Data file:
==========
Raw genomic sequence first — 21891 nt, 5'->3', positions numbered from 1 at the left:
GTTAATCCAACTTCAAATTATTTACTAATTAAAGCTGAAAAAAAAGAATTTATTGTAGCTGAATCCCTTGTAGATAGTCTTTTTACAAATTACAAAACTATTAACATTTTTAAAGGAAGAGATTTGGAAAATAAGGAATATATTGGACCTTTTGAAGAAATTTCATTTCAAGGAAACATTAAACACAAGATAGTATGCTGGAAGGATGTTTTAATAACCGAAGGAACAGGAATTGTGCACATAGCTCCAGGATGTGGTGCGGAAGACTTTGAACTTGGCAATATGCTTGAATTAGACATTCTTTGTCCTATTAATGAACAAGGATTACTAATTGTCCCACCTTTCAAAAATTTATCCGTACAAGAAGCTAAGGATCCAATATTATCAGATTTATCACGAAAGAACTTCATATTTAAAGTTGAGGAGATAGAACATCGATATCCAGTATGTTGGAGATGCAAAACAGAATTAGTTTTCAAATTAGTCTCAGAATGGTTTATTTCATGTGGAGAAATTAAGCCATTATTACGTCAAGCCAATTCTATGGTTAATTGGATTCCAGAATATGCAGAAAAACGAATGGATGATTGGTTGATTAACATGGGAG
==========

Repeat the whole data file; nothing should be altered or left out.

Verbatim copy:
Raw genomic sequence first — 21891 nt, 5'->3', positions numbered from 1 at the left:
GTTAATCCAACTTCAAATTATTTACTAATTAAAGCTGAAAAAAAAGAATTTATTGTAGCTGAATCCCTTGTAGATAGTCTTTTTACAAATTACAAAACTATTAACATTTTTAAAGGAAGAGATTTGGAAAATAAGGAATATATTGGACCTTTTGAAGAAATTTCATTTCAAGGAAACATTAAACACAAGATAGTATGCTGGAAGGATGTTTTAATAACCGAAGGAACAGGAATTGTGCACATAGCTCCAGGATGTGGTGCGGAAGACTTTGAACTTGGCAATATGCTTGAATTAGACATTCTTTGTCCTATTAATGAACAAGGATTACTAATTGTCCCACCTTTCAAAAATTTATCCGTACAAGAAGCTAAGGATCCAATATTATCAGATTTATCACGAAAGAACTTCATATTTAAAGTTGAGGAGATAGAACATCGATATCCAGTATGTTGGAGATGCAAAACAGAATTAGTTTTCAAATTAGTCTCAGAATGGTTTATTTCATGTGGAGAAATTAAGCCATTATTACGTCAAGCCAATTCTATGGTTAATTGGATTCCAGAATATGCAGAAAAACGAATGGATGATTGGTTGATTAACATGGGAG